A Winfield United representative discusses which conditions favor common corn and soybean disease in Wisconsin.
The day included hands on learning about soybean yield determination during reproduction. 
Our agronomists learned about 
The Disease Triangle: 
three conditions that must be present  for a corn or soybean crop to be affected by a disease. 
Agronomists listen to a discussion about 
Boran Nutrition and Corn Reproductive Development.
Top Ten Cover Crop Benefits


1.Cycle Nutrients = Cover crops aggressively scavenge nutrients from deep soil and make them available in the root zone. 

2.Reduce Soil Erosion = Extensive root systems cling to the top layer of soil creating an interior shield from erosion while top growth minimizes wind and water erosion.  

3.Create a Nitrogen Source = Legumes convert atmospheric nitrogen into nutrients plants can use. 

4.Break up Soil Compaction = Deep burrowing roots break through to create pore space improving aeration and water movement.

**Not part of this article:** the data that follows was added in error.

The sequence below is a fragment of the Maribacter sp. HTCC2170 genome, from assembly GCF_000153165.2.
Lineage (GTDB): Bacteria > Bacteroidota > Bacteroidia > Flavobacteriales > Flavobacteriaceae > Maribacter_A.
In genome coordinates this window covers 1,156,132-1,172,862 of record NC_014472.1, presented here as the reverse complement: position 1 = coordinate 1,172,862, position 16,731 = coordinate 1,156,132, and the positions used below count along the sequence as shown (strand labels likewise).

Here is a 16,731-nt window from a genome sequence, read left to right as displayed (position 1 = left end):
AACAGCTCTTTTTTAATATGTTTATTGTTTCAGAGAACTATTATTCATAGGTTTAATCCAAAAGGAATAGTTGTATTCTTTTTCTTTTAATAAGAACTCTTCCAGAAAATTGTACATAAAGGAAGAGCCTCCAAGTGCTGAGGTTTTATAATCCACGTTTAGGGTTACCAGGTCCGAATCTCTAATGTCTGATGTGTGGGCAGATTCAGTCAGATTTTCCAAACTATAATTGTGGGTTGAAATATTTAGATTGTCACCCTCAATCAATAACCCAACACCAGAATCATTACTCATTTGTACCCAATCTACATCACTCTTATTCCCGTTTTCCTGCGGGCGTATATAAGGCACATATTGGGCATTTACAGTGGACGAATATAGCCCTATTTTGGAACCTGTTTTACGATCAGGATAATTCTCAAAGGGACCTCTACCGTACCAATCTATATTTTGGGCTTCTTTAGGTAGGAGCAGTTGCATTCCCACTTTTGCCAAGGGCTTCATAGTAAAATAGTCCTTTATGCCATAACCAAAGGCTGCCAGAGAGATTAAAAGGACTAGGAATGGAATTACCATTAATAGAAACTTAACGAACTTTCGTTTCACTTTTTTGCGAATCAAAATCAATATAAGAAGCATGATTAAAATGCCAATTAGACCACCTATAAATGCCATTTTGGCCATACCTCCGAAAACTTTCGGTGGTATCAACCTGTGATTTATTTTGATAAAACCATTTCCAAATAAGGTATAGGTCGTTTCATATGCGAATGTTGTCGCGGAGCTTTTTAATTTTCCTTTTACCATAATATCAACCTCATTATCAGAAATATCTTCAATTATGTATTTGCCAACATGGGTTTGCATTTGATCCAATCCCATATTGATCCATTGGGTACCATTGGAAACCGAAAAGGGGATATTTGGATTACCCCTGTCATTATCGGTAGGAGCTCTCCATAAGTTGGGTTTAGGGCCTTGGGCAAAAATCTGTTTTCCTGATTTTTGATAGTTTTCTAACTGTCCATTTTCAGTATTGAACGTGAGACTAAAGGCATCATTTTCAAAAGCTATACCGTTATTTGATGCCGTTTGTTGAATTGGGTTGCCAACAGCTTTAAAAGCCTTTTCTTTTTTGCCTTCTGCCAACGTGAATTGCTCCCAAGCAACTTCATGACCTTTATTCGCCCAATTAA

5.Provide Weed Control = Cover crops create competition for winter annuals and other weeds by shading them out.

6.Support Pest Control = Causes premature egg hatching of the nematode population. 

7.Generate Extra Forage = Provide both the benefit of a soil cover while providing a valuable forage source for livestock. 

8.Build Organic Matter = As cover crops grow, die, and break-down, they add carbon to the soil, improving soil tilth, soil quality and water holding capacity. 

9.Increase Soil Structure = Aggregate stability builds soil structure that leads to better movement of nutrients, water, and oxygen. 

10.Conserve Soil Moisture = By converting the sun’s energy into growing biomass and the opportunity for organic matter, soil moisture is increased while reducing runoff, evaporation and overall variability from weather extremes. 

Contact a Heartland agronomist if you have any questions.
Partners with La Crosse Seed

Examples of common ground cover used in Central Wisconsin
Radish
Rye
Barley
Turnips
The Heartland Cooperative Services Agronomy Department introduces:
Featured Farmer
A closer look at Heartland Cooperative Services member producers.
Looking for past articles? Go to: Agronomy News & Information Archives